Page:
Mrs. Davis was a Miss Fairfax, daughter of Dr. O. Fairfax, of Alexandria, Virginia. They had been and were very old and dear friends and neighbours. The next morning my father walked out and called on Bishop Atkinson, with whom he had been well acquainted when they both lived in Baltimore, some twelve years before, the one as rector of St. Peter's (Episcopal) church, the other as Captain of the United States Engineers, in charge of the harbour defenses of the city.
There was a dinner given to my father that day at Mr. Davis's home, and a number of gentlemen were present. He was looking very well, but in conversation said that he realised there was some trouble with his heart, which he was satisfied was incurable.
The next day, May 1st, he left for Norfolk, Virginia, where Dr. and Mrs. Selden were the kind entertainers of his daughter and himself. Agnes told me that in going and returning from church the street was lined with people who stood, hats off, in silent deference. From Norfolk they visited "Lower" and "Upper Brandon" on the James River, the homes of the Harrisons; then "Shirley," higher up the river. Then they proceeded by way of Richmond to the "White House," my mother having arrived there from Lexington a short time previously. The General wrote from "Brandon" to his wife:
"My Dear Mary: We have reached this point on our journey. Mrs. Harrison and Miss Belle are well and very kind, and I have been up to see Mr. William Harrison and Mr. George and their families. The former is much better than I expected to find him, and I hope will recover his health as the spring advances. The ladies are all well, and Miss Gulie is very handsome. Agnes and I went over to see Warrenton Carter and his wife this morning. They are both very well, and everything around them looks comfortable and flourishing. They have a nice home, and, as far as I could see, everything is prospering. Their little boy was asleep, but we were invited in to see him. He is a true Carter. Mrs. Page, the daughter of General Richardson, is here on a visit, and Mrs. Murdock, wife of their former pastor, arrived this morning. We are to go up to Mr. George Harrison's this evening, where the children are to have some tableaux, and where we are expected to spend the evening. In Norfolk we saw all our friends, but I did not succeed in getting out to Richard Page's as I desired, on account of the heavy rain on the appointed day and engagements that interfered on others. Agnes and Mrs. Selden rode out, however, and saw all the family. Everybody inquired kindly after you, down to Bryan, and all sent their love. 'Brandon' is looking very beautiful, and it is refreshing to look at the river. The garden is filled with flowers and abounds in roses. The yellow jasmine is still in bloom and perfumes the atmosphere. I have not heard from you or from Lexington since I left Savannah. I hope all are well. I am better, I trust; am getting fat and big, but am still rigid and painful in my back. On Tuesday night I expect to go to 'Shirley,' and on Thursday, 12th inst., to Richmond, and on Friday to the 'White House,' unless I hear that you are crowded, in which case I will submit myself to the doctors for two or three days, as they desire, and then go down. Agnes now says she will accompany me to the 'White House,' so that I shall necessarily pass through Richmond, as our baggage renders that route necessary. Therefore, unless something unforeseen prevents, I shall be with you on Friday next. All unite in love. Agnes, I hope, is better than when she left Lexington, but is not strong. You must give a great deal of love to Fitzhugh, Tabb, my grandson Robert, and all with you.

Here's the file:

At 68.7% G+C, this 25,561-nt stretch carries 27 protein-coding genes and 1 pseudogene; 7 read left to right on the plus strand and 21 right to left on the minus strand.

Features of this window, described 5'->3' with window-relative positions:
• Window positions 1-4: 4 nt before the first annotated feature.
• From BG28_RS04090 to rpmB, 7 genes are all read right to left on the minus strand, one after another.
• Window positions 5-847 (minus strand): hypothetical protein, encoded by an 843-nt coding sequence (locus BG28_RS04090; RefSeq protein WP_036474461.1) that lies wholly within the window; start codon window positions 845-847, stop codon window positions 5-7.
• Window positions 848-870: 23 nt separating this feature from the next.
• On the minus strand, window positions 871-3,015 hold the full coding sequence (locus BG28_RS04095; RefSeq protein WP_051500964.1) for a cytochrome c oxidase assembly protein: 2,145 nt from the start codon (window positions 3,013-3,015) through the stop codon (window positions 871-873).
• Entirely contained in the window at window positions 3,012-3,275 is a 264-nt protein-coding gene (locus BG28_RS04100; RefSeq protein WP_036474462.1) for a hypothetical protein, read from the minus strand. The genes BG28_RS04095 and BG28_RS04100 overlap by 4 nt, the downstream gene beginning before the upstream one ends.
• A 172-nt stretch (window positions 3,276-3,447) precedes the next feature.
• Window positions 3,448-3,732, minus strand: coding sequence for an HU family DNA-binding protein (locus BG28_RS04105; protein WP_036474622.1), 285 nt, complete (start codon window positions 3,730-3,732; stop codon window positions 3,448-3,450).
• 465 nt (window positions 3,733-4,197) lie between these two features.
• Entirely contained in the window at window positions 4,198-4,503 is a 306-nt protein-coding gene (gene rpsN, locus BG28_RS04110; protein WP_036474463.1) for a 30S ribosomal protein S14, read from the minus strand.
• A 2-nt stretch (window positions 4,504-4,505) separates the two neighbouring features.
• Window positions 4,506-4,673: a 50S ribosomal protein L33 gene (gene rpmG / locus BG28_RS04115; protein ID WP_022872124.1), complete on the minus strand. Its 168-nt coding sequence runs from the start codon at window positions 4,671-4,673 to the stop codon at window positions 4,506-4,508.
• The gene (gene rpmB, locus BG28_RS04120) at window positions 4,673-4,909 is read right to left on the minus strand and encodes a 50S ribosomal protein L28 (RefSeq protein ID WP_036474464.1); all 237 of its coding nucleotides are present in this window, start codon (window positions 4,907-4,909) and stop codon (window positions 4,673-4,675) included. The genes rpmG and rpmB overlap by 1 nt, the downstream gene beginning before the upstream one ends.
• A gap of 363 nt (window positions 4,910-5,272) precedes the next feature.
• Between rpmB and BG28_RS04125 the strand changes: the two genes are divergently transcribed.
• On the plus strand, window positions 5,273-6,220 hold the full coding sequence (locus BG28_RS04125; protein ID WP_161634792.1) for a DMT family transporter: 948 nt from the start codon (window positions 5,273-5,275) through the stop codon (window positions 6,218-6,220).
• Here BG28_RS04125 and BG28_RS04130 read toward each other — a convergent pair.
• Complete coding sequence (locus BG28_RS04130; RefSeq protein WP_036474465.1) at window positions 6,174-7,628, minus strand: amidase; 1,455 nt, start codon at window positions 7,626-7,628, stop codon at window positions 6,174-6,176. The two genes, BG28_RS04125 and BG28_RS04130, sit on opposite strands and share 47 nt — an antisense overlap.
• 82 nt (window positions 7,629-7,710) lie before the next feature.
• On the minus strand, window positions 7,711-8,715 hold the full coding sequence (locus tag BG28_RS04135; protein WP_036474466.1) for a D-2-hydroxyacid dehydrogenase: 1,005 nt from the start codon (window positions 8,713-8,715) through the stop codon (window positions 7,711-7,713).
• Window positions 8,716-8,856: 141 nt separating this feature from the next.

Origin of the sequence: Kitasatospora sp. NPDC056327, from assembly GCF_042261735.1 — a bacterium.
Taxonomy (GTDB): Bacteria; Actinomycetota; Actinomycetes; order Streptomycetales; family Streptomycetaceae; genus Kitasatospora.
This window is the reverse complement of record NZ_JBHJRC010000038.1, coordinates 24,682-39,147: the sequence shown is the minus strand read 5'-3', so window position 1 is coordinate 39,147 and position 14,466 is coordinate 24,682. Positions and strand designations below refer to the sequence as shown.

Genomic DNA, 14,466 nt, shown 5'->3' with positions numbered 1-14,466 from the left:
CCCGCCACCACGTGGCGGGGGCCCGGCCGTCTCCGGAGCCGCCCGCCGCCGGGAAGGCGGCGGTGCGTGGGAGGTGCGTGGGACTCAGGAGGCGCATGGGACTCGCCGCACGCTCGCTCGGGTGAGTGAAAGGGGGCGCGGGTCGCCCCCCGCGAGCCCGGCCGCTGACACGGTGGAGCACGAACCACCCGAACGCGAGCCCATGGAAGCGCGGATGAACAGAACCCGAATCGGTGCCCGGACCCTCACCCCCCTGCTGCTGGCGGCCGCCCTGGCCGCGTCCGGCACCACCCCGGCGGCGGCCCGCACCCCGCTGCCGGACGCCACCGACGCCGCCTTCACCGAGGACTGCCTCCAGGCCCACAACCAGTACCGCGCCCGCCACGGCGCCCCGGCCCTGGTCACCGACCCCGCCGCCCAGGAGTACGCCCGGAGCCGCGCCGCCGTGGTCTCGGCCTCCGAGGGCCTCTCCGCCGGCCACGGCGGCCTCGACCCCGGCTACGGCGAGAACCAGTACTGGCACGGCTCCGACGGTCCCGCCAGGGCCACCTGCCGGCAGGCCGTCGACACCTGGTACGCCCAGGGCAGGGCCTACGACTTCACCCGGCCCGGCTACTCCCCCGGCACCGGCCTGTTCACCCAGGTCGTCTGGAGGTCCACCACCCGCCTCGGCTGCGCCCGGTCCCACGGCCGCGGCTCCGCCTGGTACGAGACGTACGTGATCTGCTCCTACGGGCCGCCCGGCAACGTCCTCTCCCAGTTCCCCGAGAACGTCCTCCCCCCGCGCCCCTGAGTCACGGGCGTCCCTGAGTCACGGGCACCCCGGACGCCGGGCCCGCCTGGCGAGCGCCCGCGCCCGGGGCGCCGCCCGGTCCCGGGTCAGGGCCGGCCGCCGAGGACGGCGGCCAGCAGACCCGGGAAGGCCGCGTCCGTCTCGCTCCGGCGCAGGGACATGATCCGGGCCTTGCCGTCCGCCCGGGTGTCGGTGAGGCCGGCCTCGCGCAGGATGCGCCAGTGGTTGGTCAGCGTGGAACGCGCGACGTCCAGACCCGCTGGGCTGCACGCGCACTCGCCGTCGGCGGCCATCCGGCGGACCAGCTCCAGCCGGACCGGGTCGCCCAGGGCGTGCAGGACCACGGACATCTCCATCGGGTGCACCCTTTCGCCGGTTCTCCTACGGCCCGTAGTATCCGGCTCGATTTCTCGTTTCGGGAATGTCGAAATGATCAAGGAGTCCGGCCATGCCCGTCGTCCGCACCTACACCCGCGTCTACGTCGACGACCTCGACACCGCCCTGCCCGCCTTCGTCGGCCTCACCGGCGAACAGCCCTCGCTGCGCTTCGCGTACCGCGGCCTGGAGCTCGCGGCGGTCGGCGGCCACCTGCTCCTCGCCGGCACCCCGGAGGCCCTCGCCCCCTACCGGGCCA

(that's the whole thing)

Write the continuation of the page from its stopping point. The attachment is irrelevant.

"Most truly and affectionately,
"P. S. --Monday. Your note of the 6th with Colonel Allen's letter has just been received. I am very sorry to hear of Tabb's sickness. I hope that she will be well by the time of my arrival. I shall be glad to see Markie.
On the same date, he writes to his daughter Mildred at Lexington:
"My Dear Daughter: Miss Jennie is putting up her mail and says that my letter must go with it, so I have but a few minutes to inform you that we have reached this point on our way home. We stayed a day in Wilmington with the Davises after leaving Charleston, and several with the Seldens in Norfolk, and shall on Tuesday next go up to 'Shirley,' and then to the 'White House.' Agnes threatens to abandon me at 'Shirley,' and I wish that you were there to take her place. I am better, I hope, certainly am stronger and have less pain, but am far from comfortable, and have little ability to move or do anything, though am growing large and fat. Perhaps that is the cause. All here are well and send love. Miss Belle very sweet; all very kind. I rode yesterday to the other 'Brandons,' and saw all the inhabitants. Captain Shirley spent the day here. Mr. Wm. Harrison much better, and Miss Gulie very pretty. They have some visitors. It is quiet and delightful here, the river is beautiful. Agnes will write when she finds 'time,' which is a scarce commodity with her. I had intended to write before breakfast, the longest portion of the day, but walked out and forgot it. We have little time after breakfast. Give much love to Mary and Custis. I hope that you are all well and comfortable. I was very glad to receive your letter the morning I left Savannah, and I hope that 'Mrs. Smith' and Traveller are enjoying themselves. I hope to get back to Lexington about the 24th, but will write. After paying my visit to the 'White House' I will have to spend some days in Richmond and at the doctors' request, as they wish to examine me again and more thoroughly. I hope all are well at the college. Remember me to all there and in Lexington.